A naturopath’s perspective on depression

Written by Cathy Vanzanden | 16 February, 2017

We all have days when we’re feeling a bit down, sad or not in the mood to be social. However, people with depression can experience these feelings constantly, for long periods of time, and sometimes without any apparent reason. Cathy Vanzanden gives her take on how naturopathy can help support medical treatment.

We all have days when we’re feeling a bit down, sad or not in the mood to be social. However, people with depression can experience these feelings constantly, for long periods of time, and sometimes without any apparent reason. If these feelings last more than two weeks and coincide with a loss of interest in work, hobbies, social events and a withdrawal from close friends and family, then depression may be present.  

Depression has the highest burden of all diseases in Australia affecting 1 in 5 women and 1 in 8 men in their lifetime, and yet in a recent national survey, more than half of those who had a depressive disorder in the previous 12 months did not receive any professional help. 

Symptoms of depression can include lowered mood, reduced self esteem, loss of interest and enjoyment in life, reduced libido, bowel disturbance, disturbed sleep and fatigue. Feelings that may be experienced include guilt, irritability, frustration, overwhelm, disappointment and sadness. Some of the factors that may contribute to depression include stressful life events, endocrine abnormalities such as thyroid imbalances, drug and alcohol use, serious illness, food allergies, chronic stress, genetic predisposition, cancer and side effects of medications.

There is a stronger association with nervous system disorders such as anxiety and depression in patients with Irritable Bowel Syndrome (IBS), with up to 70% of people with depression or anxiety also reporting digestive issues.

It is recommended you speak with your medical professional if you are concerned about depression, however here are a few naturopathic remedies that may help improve your condition in conjunction with professional treatment.

1. Exercise of any type is helpful to encourage circulation to the brain and provide enkephalins and endorphins, the body’s natural mood boosters. Start with walking 15 to 20 mins in the morning, which also improves serotonin, the “happy” neurotransmitter.

2. Avoid alcohol, cigarettes and recreational drugs, as these substances create disturbances in the neurotransmitters and receptors in the brain, which can contribute to imbalances. 

3. Yoga and meditation can be helpful to encourage vitality and connection to the self, as well as to learn to control the negative thought loops that occur with depression.

4. Social connection is incredibly important to our wellbeing. Even though you may not feel like socialising, reach out to those friends or family members that you know will be supportive. It’s okay to talk about the things that are troubling you. If you don’t feel that you can speak with family or friends, there are a number of support organizations that provide support 24 hours a day.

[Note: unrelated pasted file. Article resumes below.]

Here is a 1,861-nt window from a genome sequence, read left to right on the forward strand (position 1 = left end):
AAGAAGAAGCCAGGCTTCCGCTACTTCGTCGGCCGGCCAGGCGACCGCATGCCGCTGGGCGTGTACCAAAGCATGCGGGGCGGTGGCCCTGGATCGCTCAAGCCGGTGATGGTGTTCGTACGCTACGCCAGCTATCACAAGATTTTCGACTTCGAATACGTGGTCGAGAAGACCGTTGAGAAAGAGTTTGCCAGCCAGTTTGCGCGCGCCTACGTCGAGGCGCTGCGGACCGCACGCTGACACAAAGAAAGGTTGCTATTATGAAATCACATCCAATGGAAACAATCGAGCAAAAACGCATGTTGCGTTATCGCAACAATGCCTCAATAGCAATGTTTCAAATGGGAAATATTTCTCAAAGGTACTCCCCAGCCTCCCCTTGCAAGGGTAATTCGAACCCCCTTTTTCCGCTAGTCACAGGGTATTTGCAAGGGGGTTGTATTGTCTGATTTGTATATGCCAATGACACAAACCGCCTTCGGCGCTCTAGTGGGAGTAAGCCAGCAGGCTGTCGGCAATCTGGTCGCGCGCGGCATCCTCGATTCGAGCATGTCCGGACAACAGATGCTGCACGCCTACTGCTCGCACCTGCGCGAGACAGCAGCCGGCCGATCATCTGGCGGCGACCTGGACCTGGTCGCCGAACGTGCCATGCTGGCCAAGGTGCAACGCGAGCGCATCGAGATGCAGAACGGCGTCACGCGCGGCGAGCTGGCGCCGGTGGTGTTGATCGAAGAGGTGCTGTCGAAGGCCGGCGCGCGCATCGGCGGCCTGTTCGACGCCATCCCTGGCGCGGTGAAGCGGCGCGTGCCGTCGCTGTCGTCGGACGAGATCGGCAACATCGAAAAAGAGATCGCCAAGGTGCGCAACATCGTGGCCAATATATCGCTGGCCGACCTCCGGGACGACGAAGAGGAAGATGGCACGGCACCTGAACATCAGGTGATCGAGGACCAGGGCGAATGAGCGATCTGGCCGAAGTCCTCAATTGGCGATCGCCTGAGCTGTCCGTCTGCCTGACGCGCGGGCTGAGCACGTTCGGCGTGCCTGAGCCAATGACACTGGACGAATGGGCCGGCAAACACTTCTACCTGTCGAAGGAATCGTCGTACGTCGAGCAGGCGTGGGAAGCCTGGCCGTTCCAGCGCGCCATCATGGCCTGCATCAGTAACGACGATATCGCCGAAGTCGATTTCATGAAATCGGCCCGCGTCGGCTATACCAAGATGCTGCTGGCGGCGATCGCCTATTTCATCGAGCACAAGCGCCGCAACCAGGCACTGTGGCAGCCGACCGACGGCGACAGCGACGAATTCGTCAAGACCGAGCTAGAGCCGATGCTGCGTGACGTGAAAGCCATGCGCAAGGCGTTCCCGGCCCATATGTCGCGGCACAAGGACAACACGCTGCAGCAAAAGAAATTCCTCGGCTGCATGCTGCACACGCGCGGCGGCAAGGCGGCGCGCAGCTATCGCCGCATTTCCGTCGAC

5. Know that this moment in time will pass, and even though the world seems like a dark place, it won’t always be this way. Change is inevitable. People and jobs come and go. The river of life is constantly flowing, and there will be relief from the pain you are experiencing at some point.

6. Connect with nature. Our way of life is so far removed from where we are meant to be. We are constantly linked to computers, smart phones, television, living indoors, breathing in chemicals from man-made furniture and don’t always have the connection to the earth that we need to survive. Get into the forest, go to the beach, or even a short walk in your local park to get your feet on the ground and recharge.

7. Go out in the sun for 15 minutes every day. Vitamin D deficiency is linked with depression, and even though it is important to be sun smart, we still need the rays for our health and wellbeing.

8. Try to have a little fun. Embrace your silliness, dress up, dance, watch funny movies or comedy. Laughter also boosts endorphins and helps to lighten the load.

9. Use supportive self-talk. Be kind and loving towards yourself. You are a child of the universe and deserve to be here. You are loved and special exactly the way you are.


Cathy Vanzanden

Cathy Vanzanden is an Endeavour College of Natural Health graduate and Naturopath. She is passionate about the healing power of plants, not only on a physical level, but also an emotional, mental and spiritual level. Cathy has developed an Authentic Wisdom Vibrational Mists range, which evolved from combining her love of aromatherapy, flower essences and yoga philosophy. Visit her website for details on mobile naturopathic consultations and flower essence therapy.

Read more by Cathy Vanzanden